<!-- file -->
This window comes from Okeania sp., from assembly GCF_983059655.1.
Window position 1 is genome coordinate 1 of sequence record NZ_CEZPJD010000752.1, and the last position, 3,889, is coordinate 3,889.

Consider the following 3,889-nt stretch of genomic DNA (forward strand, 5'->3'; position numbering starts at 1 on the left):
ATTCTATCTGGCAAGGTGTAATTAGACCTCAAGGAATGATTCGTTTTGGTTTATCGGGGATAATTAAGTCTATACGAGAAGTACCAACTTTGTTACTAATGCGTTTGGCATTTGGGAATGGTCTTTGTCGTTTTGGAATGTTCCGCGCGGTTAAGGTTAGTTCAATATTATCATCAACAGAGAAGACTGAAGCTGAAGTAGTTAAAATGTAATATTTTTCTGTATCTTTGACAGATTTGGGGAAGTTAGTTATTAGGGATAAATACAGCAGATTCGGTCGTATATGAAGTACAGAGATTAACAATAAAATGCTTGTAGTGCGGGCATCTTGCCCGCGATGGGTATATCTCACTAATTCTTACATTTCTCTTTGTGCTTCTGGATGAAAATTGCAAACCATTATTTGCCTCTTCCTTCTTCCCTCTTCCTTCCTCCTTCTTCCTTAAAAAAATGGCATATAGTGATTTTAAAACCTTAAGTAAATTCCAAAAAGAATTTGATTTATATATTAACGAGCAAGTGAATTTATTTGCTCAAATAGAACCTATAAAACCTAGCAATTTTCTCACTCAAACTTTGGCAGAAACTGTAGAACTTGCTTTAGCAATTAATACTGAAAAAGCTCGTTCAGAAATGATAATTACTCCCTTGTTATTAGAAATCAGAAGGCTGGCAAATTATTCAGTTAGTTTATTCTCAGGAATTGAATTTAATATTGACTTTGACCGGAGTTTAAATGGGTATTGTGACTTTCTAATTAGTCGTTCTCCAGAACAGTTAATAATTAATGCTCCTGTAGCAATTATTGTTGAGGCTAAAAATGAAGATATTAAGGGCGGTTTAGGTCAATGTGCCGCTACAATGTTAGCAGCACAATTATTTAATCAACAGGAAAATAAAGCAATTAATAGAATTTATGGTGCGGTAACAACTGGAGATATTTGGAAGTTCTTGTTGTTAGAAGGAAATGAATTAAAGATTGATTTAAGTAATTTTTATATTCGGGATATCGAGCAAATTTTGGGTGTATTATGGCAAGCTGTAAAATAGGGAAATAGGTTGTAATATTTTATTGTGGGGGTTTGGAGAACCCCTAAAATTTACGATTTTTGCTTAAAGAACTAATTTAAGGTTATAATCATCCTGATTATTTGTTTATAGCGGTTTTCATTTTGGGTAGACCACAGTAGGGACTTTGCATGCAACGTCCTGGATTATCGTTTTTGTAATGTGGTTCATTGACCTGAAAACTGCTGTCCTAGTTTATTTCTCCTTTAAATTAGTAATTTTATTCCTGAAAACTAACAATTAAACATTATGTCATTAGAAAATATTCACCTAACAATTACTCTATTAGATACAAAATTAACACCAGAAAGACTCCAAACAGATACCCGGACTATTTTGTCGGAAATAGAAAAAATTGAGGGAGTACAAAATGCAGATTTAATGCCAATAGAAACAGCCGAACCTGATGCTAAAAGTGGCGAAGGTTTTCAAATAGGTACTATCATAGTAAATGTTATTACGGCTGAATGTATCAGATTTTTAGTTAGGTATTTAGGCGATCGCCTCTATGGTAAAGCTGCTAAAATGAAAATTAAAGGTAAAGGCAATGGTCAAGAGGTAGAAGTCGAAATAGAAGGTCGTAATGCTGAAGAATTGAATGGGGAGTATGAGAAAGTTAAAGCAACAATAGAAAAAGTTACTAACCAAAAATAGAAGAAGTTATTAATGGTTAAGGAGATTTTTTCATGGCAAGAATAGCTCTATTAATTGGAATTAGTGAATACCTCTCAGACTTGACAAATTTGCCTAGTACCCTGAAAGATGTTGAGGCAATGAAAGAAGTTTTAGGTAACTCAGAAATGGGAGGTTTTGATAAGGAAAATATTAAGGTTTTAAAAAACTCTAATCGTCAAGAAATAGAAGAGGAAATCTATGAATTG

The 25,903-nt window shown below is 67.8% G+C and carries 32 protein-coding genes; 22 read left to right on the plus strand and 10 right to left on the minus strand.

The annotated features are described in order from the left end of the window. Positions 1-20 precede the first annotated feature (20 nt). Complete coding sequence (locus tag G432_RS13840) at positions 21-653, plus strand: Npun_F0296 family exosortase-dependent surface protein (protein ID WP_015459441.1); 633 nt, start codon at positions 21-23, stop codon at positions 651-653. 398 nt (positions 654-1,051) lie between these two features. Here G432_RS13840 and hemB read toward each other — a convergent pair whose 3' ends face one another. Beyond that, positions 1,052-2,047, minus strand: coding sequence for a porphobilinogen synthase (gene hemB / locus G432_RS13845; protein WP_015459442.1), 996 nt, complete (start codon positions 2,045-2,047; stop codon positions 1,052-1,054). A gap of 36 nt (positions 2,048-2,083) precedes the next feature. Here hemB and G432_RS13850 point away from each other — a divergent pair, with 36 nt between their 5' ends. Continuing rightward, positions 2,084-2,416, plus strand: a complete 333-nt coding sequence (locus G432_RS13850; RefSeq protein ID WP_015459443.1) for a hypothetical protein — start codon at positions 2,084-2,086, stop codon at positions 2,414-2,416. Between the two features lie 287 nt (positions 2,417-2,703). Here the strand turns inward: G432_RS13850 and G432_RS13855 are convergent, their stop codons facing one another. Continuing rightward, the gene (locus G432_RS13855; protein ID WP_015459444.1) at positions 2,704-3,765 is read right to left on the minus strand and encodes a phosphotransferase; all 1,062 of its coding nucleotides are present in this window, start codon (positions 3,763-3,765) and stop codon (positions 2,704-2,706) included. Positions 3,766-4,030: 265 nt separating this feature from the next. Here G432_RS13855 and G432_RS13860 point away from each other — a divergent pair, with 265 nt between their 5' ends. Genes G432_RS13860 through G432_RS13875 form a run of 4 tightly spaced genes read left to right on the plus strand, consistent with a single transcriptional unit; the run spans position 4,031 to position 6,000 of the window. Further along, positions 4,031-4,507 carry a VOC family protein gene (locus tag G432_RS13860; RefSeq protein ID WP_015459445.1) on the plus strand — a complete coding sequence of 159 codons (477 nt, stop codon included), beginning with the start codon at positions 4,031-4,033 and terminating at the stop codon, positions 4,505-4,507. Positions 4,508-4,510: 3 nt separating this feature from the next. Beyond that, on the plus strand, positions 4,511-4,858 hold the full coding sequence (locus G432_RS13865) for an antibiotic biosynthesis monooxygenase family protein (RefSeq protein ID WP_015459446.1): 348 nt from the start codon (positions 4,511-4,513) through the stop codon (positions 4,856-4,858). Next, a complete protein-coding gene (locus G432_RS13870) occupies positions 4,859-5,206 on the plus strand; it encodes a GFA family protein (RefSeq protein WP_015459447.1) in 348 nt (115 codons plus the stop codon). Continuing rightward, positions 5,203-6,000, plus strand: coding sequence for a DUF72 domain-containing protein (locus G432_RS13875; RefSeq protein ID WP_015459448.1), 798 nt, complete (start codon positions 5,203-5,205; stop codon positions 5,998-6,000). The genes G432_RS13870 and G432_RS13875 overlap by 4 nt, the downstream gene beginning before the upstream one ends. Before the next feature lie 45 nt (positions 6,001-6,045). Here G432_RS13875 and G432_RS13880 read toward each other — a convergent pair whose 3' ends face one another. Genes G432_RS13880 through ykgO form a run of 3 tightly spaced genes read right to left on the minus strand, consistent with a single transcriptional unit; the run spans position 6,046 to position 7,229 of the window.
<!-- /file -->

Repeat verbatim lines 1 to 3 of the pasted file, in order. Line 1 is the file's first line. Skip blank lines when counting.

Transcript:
This window comes from Okeania sp., from assembly GCF_983059655.1.
Window position 1 is genome coordinate 1 of sequence record NZ_CEZPJD010000752.1, and the last position, 3,889, is coordinate 3,889.

Consider the following 3,889-nt stretch of genomic DNA (forward strand, 5'->3'; position numbering starts at 1 on the left):